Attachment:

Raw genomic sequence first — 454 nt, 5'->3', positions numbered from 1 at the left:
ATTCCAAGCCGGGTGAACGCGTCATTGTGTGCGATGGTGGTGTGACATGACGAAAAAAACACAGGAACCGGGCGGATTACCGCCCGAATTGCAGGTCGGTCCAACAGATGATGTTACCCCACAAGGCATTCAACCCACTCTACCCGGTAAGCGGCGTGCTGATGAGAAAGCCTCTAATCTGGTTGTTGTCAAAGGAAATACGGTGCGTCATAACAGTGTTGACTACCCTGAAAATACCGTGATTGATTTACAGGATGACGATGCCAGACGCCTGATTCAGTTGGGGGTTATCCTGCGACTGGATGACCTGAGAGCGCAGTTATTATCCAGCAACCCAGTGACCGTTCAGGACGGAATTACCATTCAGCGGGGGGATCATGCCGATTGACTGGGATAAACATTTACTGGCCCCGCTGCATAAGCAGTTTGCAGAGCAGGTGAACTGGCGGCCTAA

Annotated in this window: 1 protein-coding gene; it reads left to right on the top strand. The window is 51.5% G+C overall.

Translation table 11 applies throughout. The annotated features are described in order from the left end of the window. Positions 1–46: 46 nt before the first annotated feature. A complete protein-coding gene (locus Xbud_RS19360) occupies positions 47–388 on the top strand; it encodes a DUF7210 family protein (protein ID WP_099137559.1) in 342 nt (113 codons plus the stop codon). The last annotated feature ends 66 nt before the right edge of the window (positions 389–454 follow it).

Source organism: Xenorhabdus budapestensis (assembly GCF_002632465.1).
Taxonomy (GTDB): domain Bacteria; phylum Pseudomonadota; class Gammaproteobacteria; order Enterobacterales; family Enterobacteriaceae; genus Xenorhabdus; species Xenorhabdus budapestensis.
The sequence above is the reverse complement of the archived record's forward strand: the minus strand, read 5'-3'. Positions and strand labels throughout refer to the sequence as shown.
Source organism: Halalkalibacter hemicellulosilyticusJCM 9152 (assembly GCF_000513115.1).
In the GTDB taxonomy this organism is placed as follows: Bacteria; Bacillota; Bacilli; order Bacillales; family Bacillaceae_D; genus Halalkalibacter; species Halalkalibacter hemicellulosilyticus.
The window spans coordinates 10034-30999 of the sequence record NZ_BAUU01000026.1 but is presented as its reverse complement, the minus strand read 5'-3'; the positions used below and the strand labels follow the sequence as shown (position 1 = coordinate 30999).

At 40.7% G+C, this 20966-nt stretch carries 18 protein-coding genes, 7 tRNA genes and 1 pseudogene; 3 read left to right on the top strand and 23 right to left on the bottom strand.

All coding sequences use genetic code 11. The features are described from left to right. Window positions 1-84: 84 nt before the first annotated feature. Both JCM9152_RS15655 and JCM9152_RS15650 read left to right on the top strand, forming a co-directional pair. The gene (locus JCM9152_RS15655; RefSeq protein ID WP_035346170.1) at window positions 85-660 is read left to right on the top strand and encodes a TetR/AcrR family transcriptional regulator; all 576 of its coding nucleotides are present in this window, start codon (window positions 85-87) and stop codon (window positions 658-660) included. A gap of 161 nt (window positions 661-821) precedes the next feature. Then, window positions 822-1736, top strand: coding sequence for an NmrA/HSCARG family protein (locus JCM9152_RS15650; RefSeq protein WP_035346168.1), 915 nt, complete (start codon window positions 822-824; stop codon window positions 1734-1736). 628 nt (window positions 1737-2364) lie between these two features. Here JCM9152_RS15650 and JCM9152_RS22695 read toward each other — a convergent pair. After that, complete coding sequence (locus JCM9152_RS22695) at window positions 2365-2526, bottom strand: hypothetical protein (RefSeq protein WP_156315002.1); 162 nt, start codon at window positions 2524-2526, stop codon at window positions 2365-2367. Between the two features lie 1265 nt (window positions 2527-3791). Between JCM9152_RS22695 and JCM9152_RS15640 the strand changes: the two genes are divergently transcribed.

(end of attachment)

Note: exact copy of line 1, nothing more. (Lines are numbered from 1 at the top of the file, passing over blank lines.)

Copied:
Raw genomic sequence first — 454 nt, 5'->3', positions numbered from 1 at the left: